Prediction of academic success in a university Honors program

dc.contributor.advisorStovall, Frank L.
dc.contributor.committeeMemberSchnitzen, Joseph P.
dc.contributor.committeeMemberCox, John A.
dc.contributor.committeeMemberZwicky, Laurie Bowman
dc.creatorGish, Claudia Imwalle
dc.description.abstractThe purpose of this study was to assess the predictive validity of scores made on aptitude, achievement, and personality tests, as well as the high school achievement records which were used in the selection of students for the Honors Program at the University of Houston. Coefficients of correlation were obtained as measures of relationship between the predictor variables and the criteria. The criteria of 'success' were (1) the first semester grade point average (GPA I); and, (2) the cumulative grade point average (CUM GPA). The 24 predictor variables were the 3 scores of the Scholastic Aptitude Test, SAT-V, SAT-M, and SAT-T; the Concept Mastery Test; the Cooperative English Test scores on Vocabulary, Level of Comprehension, and Speed; the 16 scales of the Edwards Personal Preference Schedule which include Achievement, Deference, Order, Exhibitionism, Autonomy, Affiliation, Intraception, Succorance, Dominance, Abasement, Nurturance, Change, Endurance, Heterosexuality, Aggression, and Consistency; and, the high school rank (converted to a percentile). The total sample numbered 111 students of whom 61 were females and 50 were males. At the time of this study they were classified as follows: 49 were freshmen; 33 were sophomores; and, 29 were juniors. The data for the study were obtained from the permanent record files of the University of Houston Honors Program, the official high school transcripts, the official University of Houston transcripts, and the files and records of the University of Houston Counseling and Testing Service. In addition to the coefficients of correlation between the predictor variables and the criteria of success, inter-correlations also were obtained between the predictor variables and the criteria. The Pearson Product Moment coefficient of correlation was used in all instances. The procedures involved the use of the IBM 1230 Optical Scanning Device for the card punching operations and the Sigma 7 Computer for the mathematical computations of means, standard deviations, and correlation coefficients. The study was limited by the restricted number in the sample, by data unavailable for individual subjects, as well as by the high aptitude and achievement level of the individuals within the sample. A major statistical limitation lay in the restricted range of the scores obtained on the tests, by the high ranks achieved in secondary school,and by the comparatively high level of the 'success' criteria, the grade averages earned by the sample group. As an initial study, a pilot research project, the study was an analysis or description of some of the more basic aspects of the Honors Program, namely, selection and performance. The study did not reveal significant relationships between any of the three SAT scores and GPA I or CUM GPA. Nor were significant coefficients of correlation obtained between the Concept Mastery Test, the three scores on the Cooperative English Test, and the two criteria of success, GPA I and CUM GPA. The Edwards Personal Preference Schedule, while providing a useful personality profile of the honors group, did not reveal positive correlations with either of the criteria, with the exception of the sue (Succorance) scale which was correlated at .29 to the CUM GPA at the .05 level of significance. The end (Endurance) scale correlated -.42 with CUM GPA, at the .01 level of confidence, a seemingly surprising finding in view of the trait it purports to measure. The high school achievement record, in terms of high school rank, proved to be the most useful predictor variable with correlations of .34 to .45 with the two criteria, depending on the sample size. The two 'success' criteria, first semester grade point average and cumulative grade point average are very highly correlated, at .94 and .95 (depending on sample size), and indicated that future college achievement tends to be closely related to first semester grade point average. On the Edwards Personal Preference Schedule a t-test determined the significant differences between the mean scores obtained by the honors sample group and the test standardization norm group. The following differences were noted: the honors sample group scored higher on the scales of Achievement, Intraception, Endurance, and Change; they scored lower on the scales of Order, Heterosexuality, Deference, Affiliation, and Succorance.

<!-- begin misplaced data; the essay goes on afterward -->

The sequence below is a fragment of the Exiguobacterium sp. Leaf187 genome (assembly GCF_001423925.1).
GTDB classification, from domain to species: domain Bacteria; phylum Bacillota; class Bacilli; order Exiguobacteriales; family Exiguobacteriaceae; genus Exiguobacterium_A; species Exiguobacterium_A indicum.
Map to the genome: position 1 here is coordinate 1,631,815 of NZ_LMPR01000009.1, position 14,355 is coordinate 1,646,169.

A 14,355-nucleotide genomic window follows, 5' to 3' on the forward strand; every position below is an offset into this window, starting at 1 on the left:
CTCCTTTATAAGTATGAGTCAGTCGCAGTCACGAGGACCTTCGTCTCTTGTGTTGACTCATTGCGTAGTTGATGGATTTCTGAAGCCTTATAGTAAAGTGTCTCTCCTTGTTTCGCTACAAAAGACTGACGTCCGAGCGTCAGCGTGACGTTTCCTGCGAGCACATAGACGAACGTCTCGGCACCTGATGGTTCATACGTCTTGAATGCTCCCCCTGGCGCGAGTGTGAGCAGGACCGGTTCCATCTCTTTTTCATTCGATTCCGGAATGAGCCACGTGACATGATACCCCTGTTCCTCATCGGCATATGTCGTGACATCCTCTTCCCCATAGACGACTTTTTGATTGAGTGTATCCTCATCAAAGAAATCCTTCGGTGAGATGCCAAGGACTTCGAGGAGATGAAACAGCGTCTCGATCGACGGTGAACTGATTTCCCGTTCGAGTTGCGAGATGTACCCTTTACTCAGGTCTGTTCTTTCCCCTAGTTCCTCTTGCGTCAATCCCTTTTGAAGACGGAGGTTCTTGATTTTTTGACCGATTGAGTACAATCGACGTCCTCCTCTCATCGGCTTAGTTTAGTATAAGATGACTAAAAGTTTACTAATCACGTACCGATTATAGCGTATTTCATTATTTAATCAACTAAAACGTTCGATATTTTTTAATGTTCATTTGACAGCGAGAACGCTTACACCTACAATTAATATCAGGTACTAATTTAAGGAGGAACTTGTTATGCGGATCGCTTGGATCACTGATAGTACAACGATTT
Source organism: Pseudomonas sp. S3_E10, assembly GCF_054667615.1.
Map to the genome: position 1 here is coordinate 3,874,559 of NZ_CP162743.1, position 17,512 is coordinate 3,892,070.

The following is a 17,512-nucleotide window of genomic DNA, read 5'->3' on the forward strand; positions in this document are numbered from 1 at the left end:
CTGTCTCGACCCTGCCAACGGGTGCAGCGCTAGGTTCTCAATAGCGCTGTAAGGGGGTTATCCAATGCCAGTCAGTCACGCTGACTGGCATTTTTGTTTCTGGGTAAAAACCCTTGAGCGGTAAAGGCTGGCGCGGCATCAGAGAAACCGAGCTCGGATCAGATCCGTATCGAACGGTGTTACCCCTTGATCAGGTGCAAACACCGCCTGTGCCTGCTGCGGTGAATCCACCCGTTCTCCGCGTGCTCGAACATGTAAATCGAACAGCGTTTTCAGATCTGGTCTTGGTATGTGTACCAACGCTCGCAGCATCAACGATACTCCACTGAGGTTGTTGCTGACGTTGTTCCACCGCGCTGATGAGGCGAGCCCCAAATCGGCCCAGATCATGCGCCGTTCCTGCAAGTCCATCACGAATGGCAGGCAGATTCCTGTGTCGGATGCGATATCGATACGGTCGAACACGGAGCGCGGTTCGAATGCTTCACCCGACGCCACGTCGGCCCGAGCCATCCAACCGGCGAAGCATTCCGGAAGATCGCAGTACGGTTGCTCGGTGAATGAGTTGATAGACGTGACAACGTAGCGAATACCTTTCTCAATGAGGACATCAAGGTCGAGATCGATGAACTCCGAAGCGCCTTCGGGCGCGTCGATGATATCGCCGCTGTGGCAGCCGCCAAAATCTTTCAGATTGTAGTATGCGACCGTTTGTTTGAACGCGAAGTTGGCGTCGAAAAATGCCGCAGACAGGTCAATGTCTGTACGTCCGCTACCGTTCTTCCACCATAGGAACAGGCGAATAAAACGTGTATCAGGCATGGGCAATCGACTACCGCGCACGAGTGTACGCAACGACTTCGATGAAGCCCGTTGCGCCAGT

dc.description.departmentPsychology, Department of
dc.format.digitalOriginreformatted digital
dc.rightsThis item is protected by copyright but is made available here under a claim of fair use (17 U.S.C. Section 107) for non-profit research and educational purposes. Users of this work assume the responsibility for determining copyright status prior to reusing, publishing, or reproducing this item for purposes other than what is allowed by fair use or other copyright exemptions. Any reuse of this item in excess of fair use or other copyright exemptions requires express permission of the copyright holder.
dc.subjectUniversities and colleges--Honors courses
dc.subjectPrediction of scholastic success
dc.titlePrediction of academic success in a university Honors program
dc.type.genreThesis, Department of of Houston of Arts


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